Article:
Op-Ed

A president who’s good for America is good for Israel, too

Israeli Prime Minister Benjamin Netanyahu, who has had a strained relationship with President Obama, has not taken sides in the U.S. presidential race.
Israeli Prime Minister Benjamin Netanyahu, who has had a strained relationship with President Obama, has not taken sides in the U.S. presidential race. AP

Like everybody else in the world, I guess, Israelis have been watching the American presidential campaign with a mix of amazement and amusement. The spectacle is breathtaking: Hillary Clinton, one of the most experienced people in government and international affairs, but at the same time associated with the establishment that many Americans disdain, is mud-wrestling with Donald Trump, a bizarre billionaire who, in spite of his erratic conduct, managed to win over so many Americans.

Our curiosity has led to unusually extensive coverage of the campaign in the Israeli newspapers and other media outlets. From serious analyses of the major issues to the last bit of gossip, Israelis follow this race with fascination. So much so, that last weekend, Yedioth Aharonot, one of Israel’s biggest circulation papers, dedicated its entire back page to pictures of Jimmy Fallon mussing up Donald Trump’s hair on NBC’s “Tonight.” The paper even recruited a barber who tried to solve Trump’s hair mystery (Combover? Toupee? Transplant? The barber’s verdict: transplant). For the sake of fairness, the paper quoted another “expert,” who said that he believed Clinton also had added some hair.

Instead of feeding their audience with such nonsense, I wish that the Israeli media would have covered another election campaign, which might be of much more importance for Israelis: the coming Palestinian elections in the West Bank. Hamas announced its intention to run and, if it takes over some major cities, it would pose a great threat to Israel. However, this is not as sexy as the horse race across the ocean.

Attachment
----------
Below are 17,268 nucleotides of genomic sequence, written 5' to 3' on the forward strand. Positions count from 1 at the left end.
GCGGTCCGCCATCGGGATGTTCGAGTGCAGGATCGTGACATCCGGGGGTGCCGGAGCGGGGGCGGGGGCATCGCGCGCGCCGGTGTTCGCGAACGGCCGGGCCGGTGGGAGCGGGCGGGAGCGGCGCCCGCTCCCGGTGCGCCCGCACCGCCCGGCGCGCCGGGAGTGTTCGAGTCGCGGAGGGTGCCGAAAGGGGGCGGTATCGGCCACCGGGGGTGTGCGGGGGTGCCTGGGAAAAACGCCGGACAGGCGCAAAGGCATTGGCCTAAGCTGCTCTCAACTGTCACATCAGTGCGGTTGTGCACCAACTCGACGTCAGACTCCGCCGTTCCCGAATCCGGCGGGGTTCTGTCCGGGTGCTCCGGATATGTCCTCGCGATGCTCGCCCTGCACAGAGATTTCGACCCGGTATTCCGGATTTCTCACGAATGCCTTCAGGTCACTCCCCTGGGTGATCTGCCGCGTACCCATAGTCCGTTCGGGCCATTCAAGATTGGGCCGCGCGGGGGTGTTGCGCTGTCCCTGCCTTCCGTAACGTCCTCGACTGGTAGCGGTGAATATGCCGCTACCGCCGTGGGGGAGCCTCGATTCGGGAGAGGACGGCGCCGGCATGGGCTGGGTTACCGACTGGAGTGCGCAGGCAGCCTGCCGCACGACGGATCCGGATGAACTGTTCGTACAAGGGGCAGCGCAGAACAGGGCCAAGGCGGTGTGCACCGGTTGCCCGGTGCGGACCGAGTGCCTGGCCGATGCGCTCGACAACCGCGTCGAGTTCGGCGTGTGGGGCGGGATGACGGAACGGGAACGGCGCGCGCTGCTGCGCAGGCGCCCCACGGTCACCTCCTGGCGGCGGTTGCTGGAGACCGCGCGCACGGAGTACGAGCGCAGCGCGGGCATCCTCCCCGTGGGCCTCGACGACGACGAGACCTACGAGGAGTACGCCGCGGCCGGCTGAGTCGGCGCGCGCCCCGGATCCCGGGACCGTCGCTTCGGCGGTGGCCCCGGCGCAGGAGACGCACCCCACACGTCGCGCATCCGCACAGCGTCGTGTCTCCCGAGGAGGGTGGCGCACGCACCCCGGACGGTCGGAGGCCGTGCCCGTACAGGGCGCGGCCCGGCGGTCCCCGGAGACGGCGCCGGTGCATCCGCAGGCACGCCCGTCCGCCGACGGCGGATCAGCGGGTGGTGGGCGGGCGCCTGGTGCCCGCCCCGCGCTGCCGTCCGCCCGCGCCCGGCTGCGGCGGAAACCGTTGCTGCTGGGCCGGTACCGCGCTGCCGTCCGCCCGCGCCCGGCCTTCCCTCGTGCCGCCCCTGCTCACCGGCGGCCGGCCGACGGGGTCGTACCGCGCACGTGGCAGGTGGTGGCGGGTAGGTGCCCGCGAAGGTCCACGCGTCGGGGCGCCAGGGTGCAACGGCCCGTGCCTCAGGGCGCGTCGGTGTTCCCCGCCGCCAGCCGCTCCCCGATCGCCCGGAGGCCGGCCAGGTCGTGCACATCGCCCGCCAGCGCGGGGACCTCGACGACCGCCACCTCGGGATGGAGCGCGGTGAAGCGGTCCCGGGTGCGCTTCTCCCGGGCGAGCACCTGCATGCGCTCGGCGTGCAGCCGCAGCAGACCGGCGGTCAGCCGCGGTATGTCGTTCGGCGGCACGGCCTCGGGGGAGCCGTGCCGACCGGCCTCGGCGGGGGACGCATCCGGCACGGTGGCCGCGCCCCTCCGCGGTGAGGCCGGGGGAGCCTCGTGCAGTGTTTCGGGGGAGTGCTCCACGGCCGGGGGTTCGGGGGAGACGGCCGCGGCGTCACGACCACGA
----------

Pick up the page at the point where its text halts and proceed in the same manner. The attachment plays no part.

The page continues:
According to a survey conducted by the Israel Democracy Institute and Tel Aviv University, which was released two weeks ago, 62 percent of Israelis expect Clinton to win, while 24 percent believe Trump will.. However, when asked which candidates will be better from the standpoint of the Israeli government’s policies, more responded that Trump will be better (38.5 percent) than Clinton (33 percent).

One would expect that when asked, “Whom would you want to win the U.S. presidential elections: Donald Trump or Hillary Clinton?” Israelis would massively opt for Trump. Not so. A higher rate prefers Clinton (43 percent) over Trump (34 percent). It seems that Israelis are sophisticated enough not to judge everything from the narrow prism of their own particular interests.

Or, perhaps, Israelis — like many Americans, I guess — just don’t have a clue of how President Trump will behave, and therefore prefer the familiar Hillary Clinton. Israelis liked Trump’s warm pro-Israeli declarations, but also took notice of the report of Politifact, the nonpartisan fact-checking outlet based in Florida, which was reported in the Washington Post and the Israeli media, stating that 78 percent of Trump’s statements were false. Maybe as president, the Israelis reason, Trump will turn his back without blinking to his promises to Israel, much like the about-face he has just made on his previous allegation that President Obama wasn’t born in the United States.

American Jews, unlike the Israelis, seem to have a more decisive and coherent opinion about the candidates. A recent survey conducted by the American Jewish Committee (AJC), shows that 62 percent of American Jews favor Hillary Clinton over 19 percent who would vote for Donald Trump.

The majority of American Jews thinks Clinton would be better than Trump in handling terrorism (58 percent vs. 22 percent) and dealing effectively with Iran (58 percent vs. 19 percent) — two top items on the Israeli agenda as well — and in general, better in promoting U.S.-Israel relations (57 percent vs. 22 percent).

Out of this complex picture, Israelis can forge at least one clear insight: Stay away from the American elections.

Prime Minister Benjamin Netanyahu has been wisely avoiding any shred of siding with Trump or Clinton, probably repenting his ill-advised endorsement of Mitt Romney in 2012 and his blatant defiance of President Obama with his speech to Congress, at the invitation of the Senate’s Republican speaker.

With the growing polarization of the American society, as seen in this election campaign, support of Israel shouldn’t become a partisan issue. With the shared values between the two democracies, whoever is best for the Americans is best for Israel.

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